When I wrote to you last I expressed minimal hope for the bargaining session that was about to take place. It turns out my total lack of faith was warranted.
Passan's assessment above is being generous. Spring training starting on time is not "in peril," it's out the window. The question now is how far it'll be pushed back, and whether the delays will spill over to the regular season.
Just writing that last sentence fills me with dread. This is all so dumb. The game of baseball is incredibly profitable and fans are hungry for it. Reasonable compromises are surely available.
Yet there is no evident sense of urgency. The league waited six weeks before making a formal proposal on core economics. The players rejected it, and a week later, are said to be "preparing a response to MLB’s recent proposal to be delivered within days." We're fast closing in on February.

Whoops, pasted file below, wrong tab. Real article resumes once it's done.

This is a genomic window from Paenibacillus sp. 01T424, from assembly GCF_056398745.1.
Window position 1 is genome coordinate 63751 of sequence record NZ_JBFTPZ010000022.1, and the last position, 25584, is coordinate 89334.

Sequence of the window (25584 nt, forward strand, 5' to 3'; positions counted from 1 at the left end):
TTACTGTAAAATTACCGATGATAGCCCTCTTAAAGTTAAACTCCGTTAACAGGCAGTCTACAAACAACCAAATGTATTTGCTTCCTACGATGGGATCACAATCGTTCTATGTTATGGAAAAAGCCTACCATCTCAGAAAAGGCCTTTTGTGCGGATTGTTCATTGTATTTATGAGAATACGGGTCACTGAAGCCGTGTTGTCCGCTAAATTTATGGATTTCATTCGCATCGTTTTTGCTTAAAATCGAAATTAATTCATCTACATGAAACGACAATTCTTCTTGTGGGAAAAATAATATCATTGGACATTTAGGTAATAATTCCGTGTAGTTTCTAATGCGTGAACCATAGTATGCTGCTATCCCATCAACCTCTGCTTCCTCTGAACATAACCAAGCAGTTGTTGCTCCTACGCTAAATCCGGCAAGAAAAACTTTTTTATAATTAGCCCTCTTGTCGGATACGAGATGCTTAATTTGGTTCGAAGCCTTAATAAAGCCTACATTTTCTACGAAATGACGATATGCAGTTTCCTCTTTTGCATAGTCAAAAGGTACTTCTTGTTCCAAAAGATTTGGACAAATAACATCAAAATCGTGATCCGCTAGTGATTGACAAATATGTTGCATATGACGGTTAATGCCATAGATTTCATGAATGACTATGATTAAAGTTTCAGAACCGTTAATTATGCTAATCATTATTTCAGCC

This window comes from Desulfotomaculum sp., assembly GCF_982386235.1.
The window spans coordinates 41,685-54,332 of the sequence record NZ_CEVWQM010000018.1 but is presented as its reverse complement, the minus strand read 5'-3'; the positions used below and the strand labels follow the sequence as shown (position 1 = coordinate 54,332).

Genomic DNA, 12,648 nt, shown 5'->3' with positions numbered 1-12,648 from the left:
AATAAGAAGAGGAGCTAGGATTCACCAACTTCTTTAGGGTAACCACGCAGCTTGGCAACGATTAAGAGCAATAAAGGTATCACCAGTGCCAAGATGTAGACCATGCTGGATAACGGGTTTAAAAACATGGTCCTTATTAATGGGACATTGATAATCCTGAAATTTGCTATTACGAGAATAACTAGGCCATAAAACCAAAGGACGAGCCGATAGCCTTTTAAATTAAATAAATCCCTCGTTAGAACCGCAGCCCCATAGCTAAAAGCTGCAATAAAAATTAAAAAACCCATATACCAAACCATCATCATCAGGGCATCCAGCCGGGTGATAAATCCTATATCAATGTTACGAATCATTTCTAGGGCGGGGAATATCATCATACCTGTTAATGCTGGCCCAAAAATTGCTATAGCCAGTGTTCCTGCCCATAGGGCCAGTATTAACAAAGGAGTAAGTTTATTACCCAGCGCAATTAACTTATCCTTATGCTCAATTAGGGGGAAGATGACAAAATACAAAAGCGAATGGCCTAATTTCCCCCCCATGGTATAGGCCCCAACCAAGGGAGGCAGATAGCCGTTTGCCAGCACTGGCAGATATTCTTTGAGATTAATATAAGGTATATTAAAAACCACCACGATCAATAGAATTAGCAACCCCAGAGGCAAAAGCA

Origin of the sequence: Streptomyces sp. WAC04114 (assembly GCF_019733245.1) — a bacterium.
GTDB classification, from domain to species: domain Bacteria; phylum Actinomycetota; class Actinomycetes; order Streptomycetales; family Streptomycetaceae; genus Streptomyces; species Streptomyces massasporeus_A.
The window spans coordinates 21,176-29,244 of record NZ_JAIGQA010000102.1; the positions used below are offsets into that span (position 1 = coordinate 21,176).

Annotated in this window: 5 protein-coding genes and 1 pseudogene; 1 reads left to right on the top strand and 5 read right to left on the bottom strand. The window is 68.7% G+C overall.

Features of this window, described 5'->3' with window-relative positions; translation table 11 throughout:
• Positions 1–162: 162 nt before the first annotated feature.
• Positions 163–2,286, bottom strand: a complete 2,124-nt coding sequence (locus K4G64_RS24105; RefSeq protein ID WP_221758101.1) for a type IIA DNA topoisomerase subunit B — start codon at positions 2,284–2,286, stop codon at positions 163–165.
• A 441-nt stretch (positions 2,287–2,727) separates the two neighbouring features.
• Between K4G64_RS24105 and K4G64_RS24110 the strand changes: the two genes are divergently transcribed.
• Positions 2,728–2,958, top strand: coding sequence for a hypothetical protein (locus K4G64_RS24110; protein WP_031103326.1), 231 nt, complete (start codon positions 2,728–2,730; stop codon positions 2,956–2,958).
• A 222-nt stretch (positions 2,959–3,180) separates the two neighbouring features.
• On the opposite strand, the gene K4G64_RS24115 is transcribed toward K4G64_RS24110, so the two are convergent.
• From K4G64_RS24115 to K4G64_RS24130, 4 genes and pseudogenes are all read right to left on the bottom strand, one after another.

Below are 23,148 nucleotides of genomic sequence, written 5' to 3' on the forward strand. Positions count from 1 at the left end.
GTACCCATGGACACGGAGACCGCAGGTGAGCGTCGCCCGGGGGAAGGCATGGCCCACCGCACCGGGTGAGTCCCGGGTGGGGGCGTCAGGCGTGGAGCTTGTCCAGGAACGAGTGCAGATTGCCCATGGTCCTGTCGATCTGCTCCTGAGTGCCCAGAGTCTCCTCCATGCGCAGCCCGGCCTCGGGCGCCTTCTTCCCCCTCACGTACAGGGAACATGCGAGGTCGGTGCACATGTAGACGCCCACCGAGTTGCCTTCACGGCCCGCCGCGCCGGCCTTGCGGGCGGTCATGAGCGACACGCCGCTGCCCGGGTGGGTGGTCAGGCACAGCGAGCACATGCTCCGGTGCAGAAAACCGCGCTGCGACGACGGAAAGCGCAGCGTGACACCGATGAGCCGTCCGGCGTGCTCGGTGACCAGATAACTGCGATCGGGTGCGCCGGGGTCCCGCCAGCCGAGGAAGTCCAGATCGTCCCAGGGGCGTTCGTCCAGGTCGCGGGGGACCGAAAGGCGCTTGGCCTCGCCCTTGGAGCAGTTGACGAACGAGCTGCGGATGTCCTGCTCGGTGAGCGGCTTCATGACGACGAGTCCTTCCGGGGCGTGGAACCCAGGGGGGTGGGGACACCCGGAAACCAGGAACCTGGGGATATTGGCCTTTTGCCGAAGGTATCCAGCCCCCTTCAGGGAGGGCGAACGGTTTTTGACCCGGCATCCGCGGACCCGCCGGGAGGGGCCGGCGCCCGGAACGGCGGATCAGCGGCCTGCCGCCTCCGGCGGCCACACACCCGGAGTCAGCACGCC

"At present, the 'talks' between the parties still amount to theater," writes Ken Rosenthal at The Athletic, "a Kabuki dance of proposals and counter-proposals that neither side is taking seriously."
I feel no confidence or optimism. Why would I? There hasn't been one signal to justify a positive attitude toward this process.
To reference a 20-year-old quote in Rosenthal's article from Bud Selig (the former commissioner who looks remarkably competent in comparison to his successor): "If you remove hope and faith from the mind of a fan, you destroy the fabric of the sport.”